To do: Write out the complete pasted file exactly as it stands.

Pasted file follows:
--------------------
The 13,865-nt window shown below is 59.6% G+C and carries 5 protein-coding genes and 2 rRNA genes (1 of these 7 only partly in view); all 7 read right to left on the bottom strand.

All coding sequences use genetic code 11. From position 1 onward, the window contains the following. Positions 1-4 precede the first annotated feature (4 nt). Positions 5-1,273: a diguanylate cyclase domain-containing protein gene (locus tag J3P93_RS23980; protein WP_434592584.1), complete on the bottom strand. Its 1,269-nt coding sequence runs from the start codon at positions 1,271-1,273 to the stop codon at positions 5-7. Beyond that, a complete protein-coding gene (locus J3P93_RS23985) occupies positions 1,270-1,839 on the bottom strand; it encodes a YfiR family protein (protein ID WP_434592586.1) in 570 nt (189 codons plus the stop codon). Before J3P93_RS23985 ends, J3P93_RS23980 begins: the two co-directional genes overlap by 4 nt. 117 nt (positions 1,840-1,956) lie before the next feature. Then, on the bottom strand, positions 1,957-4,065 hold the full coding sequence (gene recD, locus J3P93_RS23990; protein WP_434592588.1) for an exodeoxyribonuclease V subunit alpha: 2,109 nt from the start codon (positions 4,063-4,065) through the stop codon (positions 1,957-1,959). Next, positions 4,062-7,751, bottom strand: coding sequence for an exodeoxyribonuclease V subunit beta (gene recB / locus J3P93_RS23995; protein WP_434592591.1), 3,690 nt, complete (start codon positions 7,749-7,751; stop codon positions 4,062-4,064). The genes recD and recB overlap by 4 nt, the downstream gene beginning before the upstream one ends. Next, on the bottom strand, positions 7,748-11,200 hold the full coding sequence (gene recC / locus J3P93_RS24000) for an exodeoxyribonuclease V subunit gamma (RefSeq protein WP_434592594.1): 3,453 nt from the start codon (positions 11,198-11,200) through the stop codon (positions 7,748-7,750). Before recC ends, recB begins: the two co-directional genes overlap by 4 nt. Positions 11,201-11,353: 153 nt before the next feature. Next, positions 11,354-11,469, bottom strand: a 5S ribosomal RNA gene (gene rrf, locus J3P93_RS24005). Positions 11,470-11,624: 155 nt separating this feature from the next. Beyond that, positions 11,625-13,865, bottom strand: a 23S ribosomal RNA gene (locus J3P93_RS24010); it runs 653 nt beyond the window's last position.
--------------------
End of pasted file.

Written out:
The 13,865-nt window shown below is 59.6% G+C and carries 5 protein-coding genes and 2 rRNA genes (1 of these 7 only partly in view); all 7 read right to left on the bottom strand.

All coding sequences use genetic code 11. From position 1 onward, the window contains the following. Positions 1-4 precede the first annotated feature (4 nt). Positions 5-1,273: a diguanylate cyclase domain-containing protein gene (locus tag J3P93_RS23980; protein WP_434592584.1), complete on the bottom strand. Its 1,269-nt coding sequence runs from the start codon at positions 1,271-1,273 to the stop codon at positions 5-7. Beyond that, a complete protein-coding gene (locus J3P93_RS23985) occupies positions 1,270-1,839 on the bottom strand; it encodes a YfiR family protein (protein ID WP_434592586.1) in 570 nt (189 codons plus the stop codon). Before J3P93_RS23985 ends, J3P93_RS23980 begins: the two co-directional genes overlap by 4 nt. 117 nt (positions 1,840-1,956) lie before the next feature. Then, on the bottom strand, positions 1,957-4,065 hold the full coding sequence (gene recD, locus J3P93_RS23990; protein WP_434592588.1) for an exodeoxyribonuclease V subunit alpha: 2,109 nt from the start codon (positions 4,063-4,065) through the stop codon (positions 1,957-1,959). Next, positions 4,062-7,751, bottom strand: coding sequence for an exodeoxyribonuclease V subunit beta (gene recB / locus J3P93_RS23995; protein WP_434592591.1), 3,690 nt, complete (start codon positions 7,749-7,751; stop codon positions 4,062-4,064). The genes recD and recB overlap by 4 nt, the downstream gene beginning before the upstream one ends. Next, on the bottom strand, positions 7,748-11,200 hold the full coding sequence (gene recC / locus J3P93_RS24000) for an exodeoxyribonuclease V subunit gamma (RefSeq protein WP_434592594.1): 3,453 nt from the start codon (positions 11,198-11,200) through the stop codon (positions 7,748-7,750). Before recC ends, recB begins: the two co-directional genes overlap by 4 nt. Positions 11,201-11,353: 153 nt before the next feature. Next, positions 11,354-11,469, bottom strand: a 5S ribosomal RNA gene (gene rrf, locus J3P93_RS24005). Positions 11,470-11,624: 155 nt separating this feature from the next. Beyond that, positions 11,625-13,865, bottom strand: a 23S ribosomal RNA gene (locus J3P93_RS24010); it runs 653 nt beyond the window's last position.